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Impossible dream of the ecocide zealots


ECOCIDE, the destruction of our natural habitat, is the latest enviro-Left cause to start burrowing up through power-hungry national and international bureaucracies while the public is looking the other way.

Its promoters want to make it a crime prosecutable by the International Criminal Court (ICC) in The Hague which was created to deal with war crimes and which the United States prudently declined to join. Apart from the main actors in the Yugoslav war, the faces in the dock so far have all been non-white.

Ecocide is a politically Luddite idea that comes from the green refusal to accept that technology can continue its historic role of advancing the progress of humanity by replacing natural resources before they are exhausted. That it’s anti-capitalist and inevitably proto-totalitarian is a given.

Ecocidism is a medieval outlook that, until the global warming panic, would have belonged to religious fanatics walking the streets with billboards saying ‘The end of the world is nigh.’ People such as the Swedish teenager Greta Thunberg and US congresswoman Alexandria Ocasia-Cortez, author of the Green New Deal that has captured the Democratic Party, are in this orbit.

Ocasio-Cortez says she believes the world will end in ten years or so if we don’t abandon modernity and live pre-19th century lives. There are eight billion of us on the planet. Just for starters, how would the agriculture of two centuries ago feed us all? Capitalism, not socialism, freed us from famine.

We find ourselves living in a weird, would-be utopist world governed by the single criterion of CO2 emissions, and British governments think we can make a difference by going carbon-free even though our emissions are already negligible overall. The case for the criminalisation of ecocide at the ICC is set out in a article here.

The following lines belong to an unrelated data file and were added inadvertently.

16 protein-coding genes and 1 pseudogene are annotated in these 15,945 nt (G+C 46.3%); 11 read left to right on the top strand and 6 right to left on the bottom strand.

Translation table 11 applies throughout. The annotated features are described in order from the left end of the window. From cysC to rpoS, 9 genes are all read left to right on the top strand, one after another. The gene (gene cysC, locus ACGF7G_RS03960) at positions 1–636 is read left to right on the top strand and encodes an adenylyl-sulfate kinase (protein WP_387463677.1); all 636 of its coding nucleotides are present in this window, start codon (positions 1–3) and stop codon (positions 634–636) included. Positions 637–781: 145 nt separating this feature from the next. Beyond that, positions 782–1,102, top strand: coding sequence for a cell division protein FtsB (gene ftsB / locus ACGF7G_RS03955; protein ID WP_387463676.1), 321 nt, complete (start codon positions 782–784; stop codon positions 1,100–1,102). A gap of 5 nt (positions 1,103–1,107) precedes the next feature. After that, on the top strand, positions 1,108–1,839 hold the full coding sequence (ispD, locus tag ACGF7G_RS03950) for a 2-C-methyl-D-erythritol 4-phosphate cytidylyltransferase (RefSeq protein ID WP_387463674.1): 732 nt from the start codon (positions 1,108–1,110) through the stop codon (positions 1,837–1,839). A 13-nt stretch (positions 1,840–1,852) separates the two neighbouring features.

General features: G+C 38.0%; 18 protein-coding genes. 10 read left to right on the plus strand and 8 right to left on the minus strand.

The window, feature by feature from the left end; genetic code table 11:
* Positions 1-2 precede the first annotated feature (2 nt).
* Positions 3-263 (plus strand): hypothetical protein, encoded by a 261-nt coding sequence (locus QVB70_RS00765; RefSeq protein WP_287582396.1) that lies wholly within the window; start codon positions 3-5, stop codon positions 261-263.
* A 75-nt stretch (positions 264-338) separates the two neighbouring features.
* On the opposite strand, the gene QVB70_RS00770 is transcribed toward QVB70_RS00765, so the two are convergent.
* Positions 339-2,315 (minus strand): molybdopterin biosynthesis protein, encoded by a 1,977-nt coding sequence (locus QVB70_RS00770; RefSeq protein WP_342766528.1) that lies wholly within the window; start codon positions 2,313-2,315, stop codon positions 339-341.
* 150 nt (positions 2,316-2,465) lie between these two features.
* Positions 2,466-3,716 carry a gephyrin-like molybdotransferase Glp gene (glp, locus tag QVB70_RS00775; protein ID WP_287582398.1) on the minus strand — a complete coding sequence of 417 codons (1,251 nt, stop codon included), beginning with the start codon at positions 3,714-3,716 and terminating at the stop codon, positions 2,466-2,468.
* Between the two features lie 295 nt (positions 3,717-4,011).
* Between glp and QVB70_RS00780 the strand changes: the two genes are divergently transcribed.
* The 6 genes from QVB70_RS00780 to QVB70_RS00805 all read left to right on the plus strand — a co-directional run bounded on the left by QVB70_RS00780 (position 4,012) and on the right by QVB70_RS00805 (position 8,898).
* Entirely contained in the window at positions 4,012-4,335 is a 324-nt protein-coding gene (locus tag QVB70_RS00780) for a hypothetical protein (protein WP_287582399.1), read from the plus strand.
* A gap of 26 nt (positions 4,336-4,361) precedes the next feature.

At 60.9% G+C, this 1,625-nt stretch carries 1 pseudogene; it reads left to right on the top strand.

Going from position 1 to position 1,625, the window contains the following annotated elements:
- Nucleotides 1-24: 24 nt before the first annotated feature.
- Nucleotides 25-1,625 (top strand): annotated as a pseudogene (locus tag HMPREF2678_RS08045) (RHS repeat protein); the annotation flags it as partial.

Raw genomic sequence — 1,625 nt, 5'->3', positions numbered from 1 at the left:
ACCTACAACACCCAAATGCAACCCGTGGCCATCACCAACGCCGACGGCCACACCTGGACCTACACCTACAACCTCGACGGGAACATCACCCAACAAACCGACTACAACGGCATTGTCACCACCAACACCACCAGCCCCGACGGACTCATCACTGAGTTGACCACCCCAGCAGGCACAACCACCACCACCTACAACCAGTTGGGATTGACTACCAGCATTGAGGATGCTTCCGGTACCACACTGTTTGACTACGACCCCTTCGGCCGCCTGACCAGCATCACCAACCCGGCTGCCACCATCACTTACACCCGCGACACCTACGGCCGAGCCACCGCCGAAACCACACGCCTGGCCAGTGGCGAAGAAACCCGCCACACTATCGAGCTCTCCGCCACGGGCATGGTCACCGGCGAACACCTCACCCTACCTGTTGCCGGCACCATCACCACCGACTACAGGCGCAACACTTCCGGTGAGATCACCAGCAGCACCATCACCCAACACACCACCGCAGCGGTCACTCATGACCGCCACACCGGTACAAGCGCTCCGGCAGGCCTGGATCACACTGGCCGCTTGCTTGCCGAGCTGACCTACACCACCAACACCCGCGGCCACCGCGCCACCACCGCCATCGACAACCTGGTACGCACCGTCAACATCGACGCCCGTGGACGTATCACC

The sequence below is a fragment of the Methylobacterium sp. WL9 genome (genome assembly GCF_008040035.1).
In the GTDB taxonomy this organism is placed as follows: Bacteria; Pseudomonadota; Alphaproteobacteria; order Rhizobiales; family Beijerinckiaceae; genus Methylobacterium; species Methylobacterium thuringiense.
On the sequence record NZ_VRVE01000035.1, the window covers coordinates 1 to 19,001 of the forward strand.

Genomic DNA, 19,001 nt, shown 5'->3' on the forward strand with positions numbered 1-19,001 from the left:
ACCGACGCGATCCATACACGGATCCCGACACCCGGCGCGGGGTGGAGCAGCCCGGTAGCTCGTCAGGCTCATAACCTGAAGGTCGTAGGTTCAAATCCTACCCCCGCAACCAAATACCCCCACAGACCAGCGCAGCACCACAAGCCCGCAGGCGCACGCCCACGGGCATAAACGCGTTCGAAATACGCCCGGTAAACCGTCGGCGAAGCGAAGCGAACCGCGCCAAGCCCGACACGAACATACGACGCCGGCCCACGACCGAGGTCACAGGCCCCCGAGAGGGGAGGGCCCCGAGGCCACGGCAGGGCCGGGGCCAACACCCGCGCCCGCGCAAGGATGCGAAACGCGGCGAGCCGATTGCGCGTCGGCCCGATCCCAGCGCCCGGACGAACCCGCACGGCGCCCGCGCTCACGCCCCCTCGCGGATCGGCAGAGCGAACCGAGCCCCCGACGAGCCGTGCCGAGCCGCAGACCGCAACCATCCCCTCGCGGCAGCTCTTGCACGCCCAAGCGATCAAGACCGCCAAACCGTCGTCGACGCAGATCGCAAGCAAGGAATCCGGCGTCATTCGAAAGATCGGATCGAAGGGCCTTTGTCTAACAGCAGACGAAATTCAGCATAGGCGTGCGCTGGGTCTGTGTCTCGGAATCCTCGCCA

Global warming, whether man-made or a natural occurrence, is a global problem that demands a global solution, right? The desire to insert ecocide into the swiftly growing network of international organisations that operate far beyond the public’s reach is logical – not so right.

Whether it is the United Nations, the EU, the WHO of Covid infamy or any other component of the international alphabet soup, we know that it is not us nor even our governments who control them. They belong to an unaccountable bureaucracy that operates in a bubble of its own where ordinary mortals – who might, horror of horrors, disagree with the consensus – may not enter. None of these organisations can claim to be models of efficiency but their demands for more power are insatiable and will never stop.

The other thing that should concern us is the mania for criminalising everything to make it easier for those in power – it doesn’t matter whether they are on the Left or Right – to intimidate and coerce us. Hate speech is new but is already indelibly embedded in the criminal law of the West although it’s an abomination.